Mesa Vice Mayor Claudia Walters endorsed former opponent Scott Smith in the race for the mayor's seat on Tuesday, touting his assertive style and understanding of East Valley issues.
The announcement has been coming since Walters was edged out of the March 11 primary, and Smith and former Councilman Rex Griswold were sent to a general election runoff May 20.
Although Walters came in third, more than 12,000 people voted for her. She said she owed it to the people who voted for her to state her choice for mayor.
"It probably would have been easier to stay out of it," Walters said. "But it's not fair to the people who supported me."
Smith said he looks forward to having Walters' involvement for a long time.
"To me, it's a good confirmation that she believes I can provide the leadership to go forward," he said.
In most elections, endorsements usually mean more to the politicians than the voters, but in Mesa it could be different, said Stan Barnes, a Mesa resident and lobbyist with Copper State Consulting Group.
"Mesa is still yet a small town when it comes to voting for mayor," Barnes said. "There will be some impact positively for Scott Smith as a result of this endorsement."
The endorsement wasn't a slam-dunk, Walters said.
At first, she wasn't sure she wanted to endorse anyone.
"I had to get past my own sense of feeling like it wasn't the way I had planned it," she said. "I needed to get past that."
Walters then sat down with Smith and asked him for a plan, which he provided.
And she was looking for someone who knew how to play with others in the region, which Smith has done by serving on the Superstition Vistas Steering Committee, which is focused on developing the far East Valley.
"It was his concern about regionalism, and that was an area Rex didn't get involved in when he was at the council," Walters said.
Griswold, who served for five years representing District 5, said his campaign will not change, but continue to be committed to reforming city government.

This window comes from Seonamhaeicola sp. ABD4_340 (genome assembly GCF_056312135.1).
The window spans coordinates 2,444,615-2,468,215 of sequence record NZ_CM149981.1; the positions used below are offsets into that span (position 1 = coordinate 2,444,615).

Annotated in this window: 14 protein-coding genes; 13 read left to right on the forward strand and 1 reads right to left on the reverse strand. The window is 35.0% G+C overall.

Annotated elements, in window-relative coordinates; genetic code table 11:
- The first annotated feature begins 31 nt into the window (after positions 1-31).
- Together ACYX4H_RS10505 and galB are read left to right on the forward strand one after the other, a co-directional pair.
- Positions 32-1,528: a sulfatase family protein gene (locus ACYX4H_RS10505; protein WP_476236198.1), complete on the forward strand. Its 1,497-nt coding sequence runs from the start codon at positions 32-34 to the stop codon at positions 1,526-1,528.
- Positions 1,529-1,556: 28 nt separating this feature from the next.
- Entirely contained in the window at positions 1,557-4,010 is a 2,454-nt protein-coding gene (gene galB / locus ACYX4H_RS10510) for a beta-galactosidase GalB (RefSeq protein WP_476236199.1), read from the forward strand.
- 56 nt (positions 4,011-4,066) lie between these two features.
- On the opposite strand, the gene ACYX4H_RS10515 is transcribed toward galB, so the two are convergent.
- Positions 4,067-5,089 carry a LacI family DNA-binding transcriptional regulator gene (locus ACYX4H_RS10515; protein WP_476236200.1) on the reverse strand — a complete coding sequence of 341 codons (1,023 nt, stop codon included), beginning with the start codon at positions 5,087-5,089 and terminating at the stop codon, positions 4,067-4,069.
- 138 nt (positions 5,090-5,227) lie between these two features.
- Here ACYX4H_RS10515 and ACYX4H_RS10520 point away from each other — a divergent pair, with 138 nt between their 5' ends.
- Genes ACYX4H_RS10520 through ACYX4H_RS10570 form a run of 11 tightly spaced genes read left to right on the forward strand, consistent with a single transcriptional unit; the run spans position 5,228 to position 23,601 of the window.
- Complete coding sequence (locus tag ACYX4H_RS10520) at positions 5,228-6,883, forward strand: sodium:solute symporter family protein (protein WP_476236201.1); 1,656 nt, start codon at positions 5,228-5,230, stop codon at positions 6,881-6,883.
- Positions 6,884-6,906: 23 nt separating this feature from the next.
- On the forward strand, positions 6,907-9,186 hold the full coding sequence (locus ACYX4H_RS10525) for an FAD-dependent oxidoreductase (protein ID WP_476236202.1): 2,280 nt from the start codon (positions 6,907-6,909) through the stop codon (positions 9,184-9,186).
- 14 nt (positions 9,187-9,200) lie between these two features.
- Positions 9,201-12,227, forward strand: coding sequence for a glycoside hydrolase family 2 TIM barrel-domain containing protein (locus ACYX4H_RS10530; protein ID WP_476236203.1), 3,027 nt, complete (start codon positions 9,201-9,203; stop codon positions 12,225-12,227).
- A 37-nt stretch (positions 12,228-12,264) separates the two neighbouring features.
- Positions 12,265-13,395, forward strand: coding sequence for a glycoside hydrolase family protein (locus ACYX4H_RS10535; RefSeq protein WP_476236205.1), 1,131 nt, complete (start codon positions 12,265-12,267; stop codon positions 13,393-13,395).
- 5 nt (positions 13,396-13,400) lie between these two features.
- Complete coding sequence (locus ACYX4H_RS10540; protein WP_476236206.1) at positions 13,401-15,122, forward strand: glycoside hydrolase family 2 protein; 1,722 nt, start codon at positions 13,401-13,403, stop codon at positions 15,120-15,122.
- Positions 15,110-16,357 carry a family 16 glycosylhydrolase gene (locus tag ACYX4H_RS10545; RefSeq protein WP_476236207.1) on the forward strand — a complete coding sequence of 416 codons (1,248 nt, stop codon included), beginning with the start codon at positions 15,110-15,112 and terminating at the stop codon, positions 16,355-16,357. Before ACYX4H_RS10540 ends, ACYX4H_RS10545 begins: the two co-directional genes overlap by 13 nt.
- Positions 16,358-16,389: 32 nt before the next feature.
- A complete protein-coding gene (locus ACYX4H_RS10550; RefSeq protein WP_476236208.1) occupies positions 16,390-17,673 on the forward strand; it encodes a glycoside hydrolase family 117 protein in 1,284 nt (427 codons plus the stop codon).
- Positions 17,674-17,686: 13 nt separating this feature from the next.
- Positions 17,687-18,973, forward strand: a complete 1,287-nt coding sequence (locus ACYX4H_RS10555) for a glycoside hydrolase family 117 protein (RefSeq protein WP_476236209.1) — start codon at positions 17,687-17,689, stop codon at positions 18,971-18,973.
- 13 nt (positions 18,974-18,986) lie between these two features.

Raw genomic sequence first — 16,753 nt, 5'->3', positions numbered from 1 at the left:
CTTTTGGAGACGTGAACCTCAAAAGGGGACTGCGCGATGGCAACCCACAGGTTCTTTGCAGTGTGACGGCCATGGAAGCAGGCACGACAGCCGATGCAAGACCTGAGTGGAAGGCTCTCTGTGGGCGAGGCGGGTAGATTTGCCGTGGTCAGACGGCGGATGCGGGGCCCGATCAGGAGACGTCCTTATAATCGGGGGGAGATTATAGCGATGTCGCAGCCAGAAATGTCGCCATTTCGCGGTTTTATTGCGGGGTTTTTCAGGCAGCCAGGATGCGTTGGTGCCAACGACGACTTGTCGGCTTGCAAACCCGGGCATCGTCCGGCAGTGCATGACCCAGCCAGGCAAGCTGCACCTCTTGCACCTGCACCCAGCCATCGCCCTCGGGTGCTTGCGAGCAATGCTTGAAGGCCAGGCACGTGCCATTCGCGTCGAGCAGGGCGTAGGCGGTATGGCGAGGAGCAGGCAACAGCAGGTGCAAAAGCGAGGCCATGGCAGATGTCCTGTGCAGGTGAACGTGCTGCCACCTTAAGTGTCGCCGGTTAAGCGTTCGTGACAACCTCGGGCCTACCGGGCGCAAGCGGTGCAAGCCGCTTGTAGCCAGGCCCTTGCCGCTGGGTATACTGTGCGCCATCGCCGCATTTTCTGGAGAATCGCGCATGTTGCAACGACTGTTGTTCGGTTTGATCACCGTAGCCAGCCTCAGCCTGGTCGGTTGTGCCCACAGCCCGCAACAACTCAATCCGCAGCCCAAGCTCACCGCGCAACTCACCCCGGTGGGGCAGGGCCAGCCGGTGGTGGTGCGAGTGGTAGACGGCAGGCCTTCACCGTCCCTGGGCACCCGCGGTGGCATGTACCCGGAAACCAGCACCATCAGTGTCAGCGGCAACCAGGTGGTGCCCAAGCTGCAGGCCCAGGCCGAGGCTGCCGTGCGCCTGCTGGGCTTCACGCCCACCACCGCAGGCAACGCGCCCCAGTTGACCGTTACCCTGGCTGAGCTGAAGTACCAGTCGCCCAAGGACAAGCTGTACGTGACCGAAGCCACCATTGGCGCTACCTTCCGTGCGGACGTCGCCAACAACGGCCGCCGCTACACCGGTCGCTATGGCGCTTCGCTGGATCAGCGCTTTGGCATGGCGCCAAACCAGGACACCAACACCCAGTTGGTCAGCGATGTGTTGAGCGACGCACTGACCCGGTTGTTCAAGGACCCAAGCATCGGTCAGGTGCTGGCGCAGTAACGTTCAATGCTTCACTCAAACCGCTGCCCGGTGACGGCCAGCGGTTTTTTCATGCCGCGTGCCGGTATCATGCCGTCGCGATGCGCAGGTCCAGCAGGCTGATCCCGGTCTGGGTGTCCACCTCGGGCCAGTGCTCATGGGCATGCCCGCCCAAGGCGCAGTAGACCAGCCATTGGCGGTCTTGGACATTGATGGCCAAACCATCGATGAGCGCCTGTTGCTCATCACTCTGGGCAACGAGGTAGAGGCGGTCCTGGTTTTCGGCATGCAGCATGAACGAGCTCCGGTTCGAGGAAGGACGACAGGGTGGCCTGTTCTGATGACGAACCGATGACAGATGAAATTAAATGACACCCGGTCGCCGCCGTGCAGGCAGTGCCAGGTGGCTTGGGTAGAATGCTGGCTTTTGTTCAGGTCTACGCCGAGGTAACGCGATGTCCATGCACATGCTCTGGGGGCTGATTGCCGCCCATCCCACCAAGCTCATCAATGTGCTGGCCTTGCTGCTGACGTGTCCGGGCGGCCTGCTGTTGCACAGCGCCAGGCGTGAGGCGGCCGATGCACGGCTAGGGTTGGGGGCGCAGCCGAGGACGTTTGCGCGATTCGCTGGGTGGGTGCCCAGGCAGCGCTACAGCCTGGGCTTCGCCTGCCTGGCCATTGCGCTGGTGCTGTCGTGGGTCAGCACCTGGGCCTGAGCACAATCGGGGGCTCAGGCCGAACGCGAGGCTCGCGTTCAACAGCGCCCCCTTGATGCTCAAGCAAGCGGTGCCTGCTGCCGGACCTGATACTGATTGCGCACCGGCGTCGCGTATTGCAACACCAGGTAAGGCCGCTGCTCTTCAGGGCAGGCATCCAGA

"I am not endorsed by the current administration or the old boy network," he said. "I want to reform and change the status quo by making Mesa better."
Griswold also said he would be ready to step into the job on day one.
"I don't know if we have a six-month learning curve for someone to step in and learn," he said.
Walters said anyone stepping into the mayor's office will have a learning curve, but will be bolstered by the return of former Vice Mayor Dennis Kavanaugh and the presence of current council members Kyle Jones and Scott Somers.
Smith and Griswold will be fighting hard for Walters' voters, especially since Walters said she would not be out campaigning for Smith.
According to election results, Walters won in District 3, followed closely by Smith.
Walters also came out ahead of Griswold in districts 1 and 4.
Smith won in districts 1, 2, 4 and 6, while Griswold won nearly half the vote in his District 5.
That likely will bode well for Griswold, as voters in District 5 will also be choosing a new council member. Dina Higgins and Phil Austin will face off for District 5.
Early voting for the May 20 election begins April 17, giving the candidates less than a month to sway the voters.
In the meantime, both mayoral candidates have promised to present detailed plans for the city.